Better would be a distribution with all cpu optimizations included and choosing the right one for your cpu like clear linux is doing:
          https://clearlinux.org/news-blogs/tr...l-architecture
          The Feature should also work for AMD CPUs.

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          • #6
            Originally posted by dispat0r View Post

            Better would be a distribution with all cpu optimizations included and choosing the right one for your cpu like clear linux is doing:
            https://clearlinux.org/news-blogs/tr...l-architecture
            The Feature should also work for AMD CPUs.
            In theory. The irony here is that neither ClearLinux nor Glibc upstream enable the fast path for newer AMD processors, https://sourceware.org/bugzilla/show...gi?id=24979#c1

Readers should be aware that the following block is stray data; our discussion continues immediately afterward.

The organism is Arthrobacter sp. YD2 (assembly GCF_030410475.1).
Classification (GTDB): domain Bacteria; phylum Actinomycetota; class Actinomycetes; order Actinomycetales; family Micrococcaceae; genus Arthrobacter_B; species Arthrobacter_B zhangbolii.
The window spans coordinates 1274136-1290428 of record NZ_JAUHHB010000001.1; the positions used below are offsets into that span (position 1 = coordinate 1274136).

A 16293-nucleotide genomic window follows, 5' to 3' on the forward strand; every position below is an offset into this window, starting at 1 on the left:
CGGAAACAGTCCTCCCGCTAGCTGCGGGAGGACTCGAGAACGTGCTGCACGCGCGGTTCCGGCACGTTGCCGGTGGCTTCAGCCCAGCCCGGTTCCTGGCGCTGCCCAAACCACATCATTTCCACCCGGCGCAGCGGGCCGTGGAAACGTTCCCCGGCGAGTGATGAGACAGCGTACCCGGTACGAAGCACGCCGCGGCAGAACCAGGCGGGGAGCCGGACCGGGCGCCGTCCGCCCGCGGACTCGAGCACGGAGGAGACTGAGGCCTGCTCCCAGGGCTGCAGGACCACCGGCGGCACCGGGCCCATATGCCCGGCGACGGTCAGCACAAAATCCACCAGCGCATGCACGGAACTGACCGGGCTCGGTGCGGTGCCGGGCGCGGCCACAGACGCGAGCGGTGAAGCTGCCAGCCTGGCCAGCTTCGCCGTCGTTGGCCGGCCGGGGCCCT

Hence in practice they "cripple" this functionality for AMD CPU's (like they do with MKL-DNN or other Intel libraries which check for the Genuine Intel string instead of the capabilities of the given CPU - hence they fail to use any advanced vectorization units on AMD, see the recent Matlab workaround). Glibc developers say they need more involvement of AMD because there could be regressions on their CPU's enabling it (see https://sourceware.org/ml/libc-alpha.../msg00155.html). In my opinion the upstream maintainers should enforce that their project runs equally good on either x86 CPU brand and enforce proper testing on both before accepting such code.

            Also, as different CPU architectures have different characteristics there could be additional benefits to be had - not just making use of specific vector instructions but also different scheduling or other architecture-specific decisions.

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            • #7